The Butcher: Might as well just go back and read my entry for The Blade again. The same applies here, of course. Let’s call Butcher’s push just right and move on.
Cash Wheeler: I have a feeling that this entry is one that half of you will agree with, while the other half will feel is wrong. Looking at Wheeler’s win/loss record, it’s difficult to say that he isn’t receiving a mega push of some kind. Wheeler is 20-3 in AEW, and hasn’t been on the losing end of a match since November 7th of last year, when FTR lost the AEW Tag Team Titles to The Young Bucks at Full Gear. He’s winning matches on Dynamite, as well as on Dark and Dark: Elevation. He is now involved in one of AEW’s biggest storylines at the moment, as a member of The Pinnacle as they feud with The Inner Circle. There is a lot working in his favor, and yet, I still think I’m going to say that he is underpushed right now. I know that FTR’s in-ring work isn’t for everybody, but I really dig it. They’re able to get in the ring with teams of all types and styles, not change what they want to do, and put on some very entertaining matches. I like and appreciate that very much. They’ve been away from the Tag Team Title scene for too long. When this column gets posted, we still won’t know the results of Blood & Guts, which could go a long way in showing where everyone will go after this feud is done. For all we know, FTR will be competing for the titles next week. Until then, I stand by what I said here.
Chris Jericho: One of the rare AEW performers that doesn’t wrestle on Dark or Dark: Elevation, Jericho is always doing something major, even when he isn’t involved in a title picture. He dropped the AEW World Title to Jon Moxley over 14 months ago, but any feud he’s been in since has been at a main event level. That’s just the level of star power that he brings to the game right now. A weird quirk about his win/loss record over the last eight months is that he’s 14-3 in that span, with those losses all coming on pay-per-view and all the wins coming on Dynamite. Again, we’ll see if that streak continues at Blood & Guts, but it was an interesting stat for me to look at when I was doing research for this column. I think Jericho is in a really good spot right now. He’s at the stage that the true stars of the business reach where they can remain relevant and in a “top” spot without competing for titles. People that team with him are elevated for doing so, and people that he feuds with are also elevated for doing so. There’s no need to screw with that formula right now. It’s working. His push is just right.
Christian Cage: The man has had two whole matches in his time with AEW. Two matches, two wins, and a tease for a future contest against Kenny Omega. I’ve seen a lot of people already say AEW has “wasted” him because he’s had two random matches and isn’t higher up the card yet. There’s still time for all that. I have no doubt that he’ll be going after the World Title before too long, but for now, he’s doing just fine. He has had two entertaining matches, showing that he’s still got “it” at 47 years old. Call it a cop out if you want to, but his push is just right.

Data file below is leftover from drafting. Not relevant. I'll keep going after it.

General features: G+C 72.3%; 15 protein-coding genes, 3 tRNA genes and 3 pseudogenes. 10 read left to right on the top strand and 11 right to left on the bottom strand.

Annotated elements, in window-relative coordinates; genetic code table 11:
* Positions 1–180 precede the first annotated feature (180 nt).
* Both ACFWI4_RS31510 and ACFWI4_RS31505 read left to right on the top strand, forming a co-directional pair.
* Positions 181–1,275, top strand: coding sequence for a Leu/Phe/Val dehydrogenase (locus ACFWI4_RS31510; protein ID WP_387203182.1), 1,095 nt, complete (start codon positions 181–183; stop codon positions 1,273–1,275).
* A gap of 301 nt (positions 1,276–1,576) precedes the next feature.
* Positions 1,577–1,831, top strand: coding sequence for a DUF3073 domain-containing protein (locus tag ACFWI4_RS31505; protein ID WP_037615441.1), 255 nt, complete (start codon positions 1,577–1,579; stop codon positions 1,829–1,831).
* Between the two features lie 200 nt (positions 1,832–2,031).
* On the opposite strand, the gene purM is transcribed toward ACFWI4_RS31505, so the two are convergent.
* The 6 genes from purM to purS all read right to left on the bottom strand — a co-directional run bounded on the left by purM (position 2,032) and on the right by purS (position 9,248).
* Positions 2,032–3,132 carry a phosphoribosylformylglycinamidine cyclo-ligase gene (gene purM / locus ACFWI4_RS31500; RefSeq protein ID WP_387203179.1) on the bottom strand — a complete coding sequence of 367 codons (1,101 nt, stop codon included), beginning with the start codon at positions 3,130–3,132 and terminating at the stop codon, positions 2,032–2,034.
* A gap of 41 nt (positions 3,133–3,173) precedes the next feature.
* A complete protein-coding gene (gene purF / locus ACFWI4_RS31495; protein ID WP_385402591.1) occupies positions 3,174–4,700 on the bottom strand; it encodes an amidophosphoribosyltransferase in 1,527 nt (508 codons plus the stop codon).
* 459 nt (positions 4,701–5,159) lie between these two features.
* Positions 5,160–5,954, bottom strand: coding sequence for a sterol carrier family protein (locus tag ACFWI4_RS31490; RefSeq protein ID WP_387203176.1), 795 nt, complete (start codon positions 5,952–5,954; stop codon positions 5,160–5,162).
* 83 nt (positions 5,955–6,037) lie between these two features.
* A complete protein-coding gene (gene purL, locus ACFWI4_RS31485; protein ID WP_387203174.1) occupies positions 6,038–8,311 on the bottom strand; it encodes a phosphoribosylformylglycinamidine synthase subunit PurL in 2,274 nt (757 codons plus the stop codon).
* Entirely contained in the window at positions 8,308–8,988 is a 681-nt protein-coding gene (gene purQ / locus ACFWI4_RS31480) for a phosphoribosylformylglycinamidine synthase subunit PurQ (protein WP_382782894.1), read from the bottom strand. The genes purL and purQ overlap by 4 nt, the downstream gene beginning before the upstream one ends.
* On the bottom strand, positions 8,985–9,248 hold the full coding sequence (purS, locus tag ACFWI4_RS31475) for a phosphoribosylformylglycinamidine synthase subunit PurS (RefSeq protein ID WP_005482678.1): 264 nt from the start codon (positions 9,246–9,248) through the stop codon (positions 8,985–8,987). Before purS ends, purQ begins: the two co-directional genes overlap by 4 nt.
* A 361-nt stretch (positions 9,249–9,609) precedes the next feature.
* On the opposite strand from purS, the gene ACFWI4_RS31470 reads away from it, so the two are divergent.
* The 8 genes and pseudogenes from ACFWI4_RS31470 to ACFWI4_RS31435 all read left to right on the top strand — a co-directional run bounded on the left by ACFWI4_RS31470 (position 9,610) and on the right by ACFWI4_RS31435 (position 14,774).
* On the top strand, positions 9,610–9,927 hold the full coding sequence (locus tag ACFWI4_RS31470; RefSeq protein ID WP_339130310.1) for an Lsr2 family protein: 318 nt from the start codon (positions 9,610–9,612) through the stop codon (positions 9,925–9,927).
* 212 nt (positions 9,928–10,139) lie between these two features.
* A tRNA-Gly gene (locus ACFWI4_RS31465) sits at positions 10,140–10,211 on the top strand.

Christopher Daniels: We’re currently in the middle of a story where Daniels and Frankie Kazarian must split up as a team if they lose another tag match. The fact that we’re still in the middle of said story should tell you how well Daniels is doing right now. Outside of not winning the Casino Tag Team Royale at Revolution two months ago, Daniels hasn’t been on the losing end of a match since December 16th. He and Kazarian have won 13 consecutive tag matches, even though all but one of them have taken place on Dark. Daniels is a few months away from his 50th birthday, but he is still a very good worker. His in-ring chemistry with Kazarian is still top notch. I’m going to go with him being underpushed, because I want to see more of him on Dynamite.
Chuck Taylor: I’m not quite sure what this says, but Taylor is the first entry of this column, out of 17 so far, to have wrestled more than 50 matches for AEW. The Best Friends act is always one of the more over ones on the AEW roster, no matter what Taylor, Trent, Orange Cassidy, and now, Kris Statlander are doing. Of the 59 matches Taylor has done for AEW, only five of them have been of the singles variety, and of those singles matches, he has lost four of them. He is a far more successful tag wrestler, going 29-12 in normal tag or multi-team tag matches. 29-12 is impressive enough, but their record was 5-6 at one point, meaning that they’re 24-6 since mid-February 2020. They’ve earned two Tag Team Title shots in that span, losing both, bringing questions forth about their “ceiling” in AEW. I’m going to go with underpushed because of those questions. Far too many people still see Taylor as nothing more than a comedy character, and they don’t see how well he can wrestle. I’m not saying he needs a heel turn or a notable vicious side to take over. I just don’t think people, and perhaps those in charge of AEW fall into that category, are giving him the credit he deserves.